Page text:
Living in a new reality

Life during quarantine

The following post is all about my personal mental health experiences. For the latest information on COVID-19, please visit www.cdc.gov.

While life during the health crisis has been real for me over the last couple of weeks with the kids home from school and our contact with the outside world very, very limited, today the new reality set it for me even more. I’m processing information, which I best do through writing.

Life during quarantine

Right from the beginning today was different. My husband had an early morning post-op appointment with his surgeon. When he had his rotator cuff surgery on March 11, we received the paperwork that included today’s appointment time. I remember thinking that an 8 a.m. appointment meant we’d take the kids to school then go to his appointment.

Life has changed in those two and a half weeks, though. And it has changed dramatically for such a short time. Like all of us, I am off-kilter. The kids are no longer going to their school building and instead e-learning from home.

Venturing out

As we headed to the appointment today, we wondered why there were so many cars out. We assumed they were people headed to jobs our governor deemed as essential.

At the orthopedist’s office, I was turned away at the front door; only patients were allowed in. While I completely understood and respected the decision, it was yet another reminder of our new reality.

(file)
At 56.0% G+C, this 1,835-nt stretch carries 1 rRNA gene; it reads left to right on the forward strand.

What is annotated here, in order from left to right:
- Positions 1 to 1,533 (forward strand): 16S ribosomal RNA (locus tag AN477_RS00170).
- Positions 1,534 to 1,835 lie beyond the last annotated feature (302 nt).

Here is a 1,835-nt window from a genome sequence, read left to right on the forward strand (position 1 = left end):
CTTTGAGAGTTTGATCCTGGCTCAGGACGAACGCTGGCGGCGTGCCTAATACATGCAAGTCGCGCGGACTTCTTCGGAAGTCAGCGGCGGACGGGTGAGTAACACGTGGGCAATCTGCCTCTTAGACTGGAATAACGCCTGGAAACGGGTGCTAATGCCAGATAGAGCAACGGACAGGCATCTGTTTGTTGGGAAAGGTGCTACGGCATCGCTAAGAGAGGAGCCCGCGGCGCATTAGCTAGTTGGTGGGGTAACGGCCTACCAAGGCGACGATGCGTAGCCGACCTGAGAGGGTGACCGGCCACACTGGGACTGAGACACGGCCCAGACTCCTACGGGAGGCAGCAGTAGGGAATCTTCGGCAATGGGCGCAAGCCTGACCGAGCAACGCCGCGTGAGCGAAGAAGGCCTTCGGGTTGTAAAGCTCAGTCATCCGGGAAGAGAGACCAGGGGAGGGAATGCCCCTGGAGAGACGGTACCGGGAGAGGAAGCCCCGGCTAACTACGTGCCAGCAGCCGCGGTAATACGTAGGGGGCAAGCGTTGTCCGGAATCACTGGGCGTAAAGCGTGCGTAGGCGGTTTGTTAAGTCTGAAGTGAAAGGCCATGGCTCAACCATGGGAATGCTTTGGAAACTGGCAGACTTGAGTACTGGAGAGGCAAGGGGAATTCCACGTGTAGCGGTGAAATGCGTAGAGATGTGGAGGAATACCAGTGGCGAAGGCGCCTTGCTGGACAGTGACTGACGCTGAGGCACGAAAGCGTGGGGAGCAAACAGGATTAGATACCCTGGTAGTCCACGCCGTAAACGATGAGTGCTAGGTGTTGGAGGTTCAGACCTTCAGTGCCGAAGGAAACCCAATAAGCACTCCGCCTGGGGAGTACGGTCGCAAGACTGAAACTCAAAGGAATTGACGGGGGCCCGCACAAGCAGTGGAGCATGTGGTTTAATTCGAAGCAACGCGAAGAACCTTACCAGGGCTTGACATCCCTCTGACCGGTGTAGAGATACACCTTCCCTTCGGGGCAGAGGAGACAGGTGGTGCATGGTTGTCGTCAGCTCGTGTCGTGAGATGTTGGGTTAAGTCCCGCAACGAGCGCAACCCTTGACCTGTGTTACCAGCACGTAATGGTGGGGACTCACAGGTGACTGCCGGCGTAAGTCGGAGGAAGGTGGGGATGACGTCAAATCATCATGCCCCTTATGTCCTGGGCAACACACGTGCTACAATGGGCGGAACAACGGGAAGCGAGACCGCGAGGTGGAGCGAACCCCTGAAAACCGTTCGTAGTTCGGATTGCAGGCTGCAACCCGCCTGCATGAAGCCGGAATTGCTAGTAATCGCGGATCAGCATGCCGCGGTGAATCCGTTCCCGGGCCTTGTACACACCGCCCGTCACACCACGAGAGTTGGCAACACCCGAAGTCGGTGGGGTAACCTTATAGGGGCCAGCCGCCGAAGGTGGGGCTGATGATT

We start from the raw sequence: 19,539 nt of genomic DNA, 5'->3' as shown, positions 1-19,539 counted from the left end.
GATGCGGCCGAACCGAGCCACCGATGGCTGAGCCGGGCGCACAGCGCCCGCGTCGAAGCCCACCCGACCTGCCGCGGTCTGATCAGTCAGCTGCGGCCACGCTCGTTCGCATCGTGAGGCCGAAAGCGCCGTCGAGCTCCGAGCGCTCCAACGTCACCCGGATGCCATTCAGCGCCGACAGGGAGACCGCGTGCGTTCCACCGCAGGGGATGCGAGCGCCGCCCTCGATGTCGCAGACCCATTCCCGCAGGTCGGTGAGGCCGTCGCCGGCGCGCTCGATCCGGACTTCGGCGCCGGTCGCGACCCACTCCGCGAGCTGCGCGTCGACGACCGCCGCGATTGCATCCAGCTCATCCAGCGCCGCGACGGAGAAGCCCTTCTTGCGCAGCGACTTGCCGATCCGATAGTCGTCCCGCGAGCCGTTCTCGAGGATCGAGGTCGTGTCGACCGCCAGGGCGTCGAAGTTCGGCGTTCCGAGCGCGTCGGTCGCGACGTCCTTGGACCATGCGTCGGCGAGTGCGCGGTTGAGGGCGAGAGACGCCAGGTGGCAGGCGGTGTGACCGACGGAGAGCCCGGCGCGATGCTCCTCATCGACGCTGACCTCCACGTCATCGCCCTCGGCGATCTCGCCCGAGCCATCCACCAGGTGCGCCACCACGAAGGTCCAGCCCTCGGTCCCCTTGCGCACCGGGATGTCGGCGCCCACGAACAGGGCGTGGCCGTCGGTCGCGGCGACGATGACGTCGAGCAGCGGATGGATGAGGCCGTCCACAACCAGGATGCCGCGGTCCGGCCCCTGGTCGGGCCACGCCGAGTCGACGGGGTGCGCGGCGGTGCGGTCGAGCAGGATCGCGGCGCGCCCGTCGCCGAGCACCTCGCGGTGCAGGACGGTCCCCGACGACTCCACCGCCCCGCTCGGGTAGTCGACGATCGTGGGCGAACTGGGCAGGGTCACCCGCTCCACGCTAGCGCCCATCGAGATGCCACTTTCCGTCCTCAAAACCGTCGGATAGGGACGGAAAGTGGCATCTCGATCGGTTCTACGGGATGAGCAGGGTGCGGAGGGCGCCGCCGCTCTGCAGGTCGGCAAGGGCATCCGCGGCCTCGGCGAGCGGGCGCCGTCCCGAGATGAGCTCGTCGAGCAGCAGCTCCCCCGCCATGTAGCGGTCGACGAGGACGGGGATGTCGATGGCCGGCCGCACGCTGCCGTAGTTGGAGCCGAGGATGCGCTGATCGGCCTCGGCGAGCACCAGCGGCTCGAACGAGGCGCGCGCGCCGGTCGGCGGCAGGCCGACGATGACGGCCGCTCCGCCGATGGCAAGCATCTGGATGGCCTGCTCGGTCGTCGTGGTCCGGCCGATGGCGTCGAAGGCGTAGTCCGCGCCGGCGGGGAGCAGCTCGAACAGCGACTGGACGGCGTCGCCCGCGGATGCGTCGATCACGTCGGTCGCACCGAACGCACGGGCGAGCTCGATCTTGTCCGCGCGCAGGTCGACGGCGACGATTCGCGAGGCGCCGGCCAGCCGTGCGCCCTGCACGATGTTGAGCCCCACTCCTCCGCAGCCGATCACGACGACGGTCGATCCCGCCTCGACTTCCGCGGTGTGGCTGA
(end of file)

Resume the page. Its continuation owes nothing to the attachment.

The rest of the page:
I don’t always go with my husband to doctor’s appointments, but he’s still in a sling and not allowed to drive. I knew he was having stitches removed, and I wanted to be there in support of him as he’s done for me so many times. Instead, I was sitting in the car. I wasn’t upset, but it was definitely a new reality.

Going to the grocery store

His appointment was pretty quick, so we made a quick trip to the store on the way home. We’re down to about half a pack of toilet paper. It should get us through this week, but it gets a bit dubious after that. We were hopeful that being early in the day would mean we’d find some.

However, no toilet paper was available. We did pick up a few other things, though. I happily noticed the shelves were better stocked than they had been on my previous visit about two weeks ago. I was thankful for that and relieved to see that things weren’t staying so dire.

I was thrilled to get some napkins since I’d just lectured my kids about how we needed to start rationing them since I hadn’t been able to find any to buy.

Many people were wearing disposable gloves. Most were careful to stay at a distance from each other. In the car, we used hand sanitizer. I even coated my phone with it since I’d used it in the store to look at my grocery list.

Different home life

When we got home, I pulled out items to stay in the garage for our deep freezer and pantry shelf. The rest came into the house where I wiped it down with bleach wipes, threw away the sacks and wiped down the countertops.

I used hand cleaner two or three times then washed my hands incredibly well. While I’m always vigilant about cleaning my hands after being in a public place, wiping down my groceries and cleaning my hands so many times is definitely a new thing.

I settled my kids at the kitchen table with schoolwork while I got to work on my laptop for my annual Monday morning deadline. Usually I work in my home office, but while I’m also playing the role of homeschool teacher, working at the kitchen table is easiest.

At lunchtime, my daughter and I moved to the home office so she could Zoom meet with her fourth grade class while I finished my last half hour of work. Many conference calls have happened in the home office I share with my husband, but this was the first one that was for my 10-year-old.